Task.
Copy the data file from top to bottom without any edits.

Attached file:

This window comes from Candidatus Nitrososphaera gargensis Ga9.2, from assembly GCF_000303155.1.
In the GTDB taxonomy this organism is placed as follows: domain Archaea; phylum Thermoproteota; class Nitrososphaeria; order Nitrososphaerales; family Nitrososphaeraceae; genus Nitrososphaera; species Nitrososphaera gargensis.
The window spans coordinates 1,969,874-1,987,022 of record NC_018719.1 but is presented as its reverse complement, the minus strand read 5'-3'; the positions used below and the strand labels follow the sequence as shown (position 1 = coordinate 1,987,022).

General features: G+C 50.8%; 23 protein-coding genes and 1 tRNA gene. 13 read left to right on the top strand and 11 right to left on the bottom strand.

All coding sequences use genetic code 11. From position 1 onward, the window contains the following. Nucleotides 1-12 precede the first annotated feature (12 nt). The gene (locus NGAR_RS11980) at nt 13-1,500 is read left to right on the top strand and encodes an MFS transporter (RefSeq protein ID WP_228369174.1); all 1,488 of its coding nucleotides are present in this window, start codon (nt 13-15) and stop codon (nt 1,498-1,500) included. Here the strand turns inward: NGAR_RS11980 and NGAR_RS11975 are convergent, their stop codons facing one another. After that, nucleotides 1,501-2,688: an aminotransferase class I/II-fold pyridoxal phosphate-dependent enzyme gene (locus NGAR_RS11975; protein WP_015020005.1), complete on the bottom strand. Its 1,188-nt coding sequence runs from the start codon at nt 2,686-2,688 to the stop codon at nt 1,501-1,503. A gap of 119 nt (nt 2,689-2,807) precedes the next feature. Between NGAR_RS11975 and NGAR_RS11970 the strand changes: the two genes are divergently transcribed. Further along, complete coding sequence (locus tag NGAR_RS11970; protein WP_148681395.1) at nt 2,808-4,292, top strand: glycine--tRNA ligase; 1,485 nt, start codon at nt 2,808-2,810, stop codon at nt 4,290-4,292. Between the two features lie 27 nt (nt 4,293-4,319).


This window comes from Candidatus Nitrososphaera gargensis Ga9.2, from assembly GCF_000303155.1.
In the GTDB taxonomy this organism is placed as follows: domain Archaea; phylum Thermoproteota; class Nitrososphaeria; order Nitrososphaerales; family Nitrososphaeraceae; genus Nitrososphaera; species Nitrososphaera gargensis.
The window spans coordinates 1,969,874-1,987,022 of record NC_018719.1 but is presented as its reverse complement, the minus strand read 5'-3'; the positions used below and the strand labels follow the sequence as shown (position 1 = coordinate 1,987,022).

General features: G+C 50.8%; 23 protein-coding genes and 1 tRNA gene. 13 read left to right on the top strand and 11 right to left on the bottom strand.

All coding sequences use genetic code 11. From position 1 onward, the window contains the following. Nucleotides 1-12 precede the first annotated feature (12 nt). The gene (locus NGAR_RS11980) at nt 13-1,500 is read left to right on the top strand and encodes an MFS transporter (RefSeq protein ID WP_228369174.1); all 1,488 of its coding nucleotides are present in this window, start codon (nt 13-15) and stop codon (nt 1,498-1,500) included. Here the strand turns inward: NGAR_RS11980 and NGAR_RS11975 are convergent, their stop codons facing one another. After that, nucleotides 1,501-2,688: an aminotransferase class I/II-fold pyridoxal phosphate-dependent enzyme gene (locus NGAR_RS11975; protein WP_015020005.1), complete on the bottom strand. Its 1,188-nt coding sequence runs from the start codon at nt 2,686-2,688 to the stop codon at nt 1,501-1,503. A gap of 119 nt (nt 2,689-2,807) precedes the next feature. Between NGAR_RS11975 and NGAR_RS11970 the strand changes: the two genes are divergently transcribed. Further along, complete coding sequence (locus tag NGAR_RS11970; protein WP_148681395.1) at nt 2,808-4,292, top strand: glycine--tRNA ligase; 1,485 nt, start codon at nt 2,808-2,810, stop codon at nt 4,290-4,292. Between the two features lie 27 nt (nt 4,293-4,319).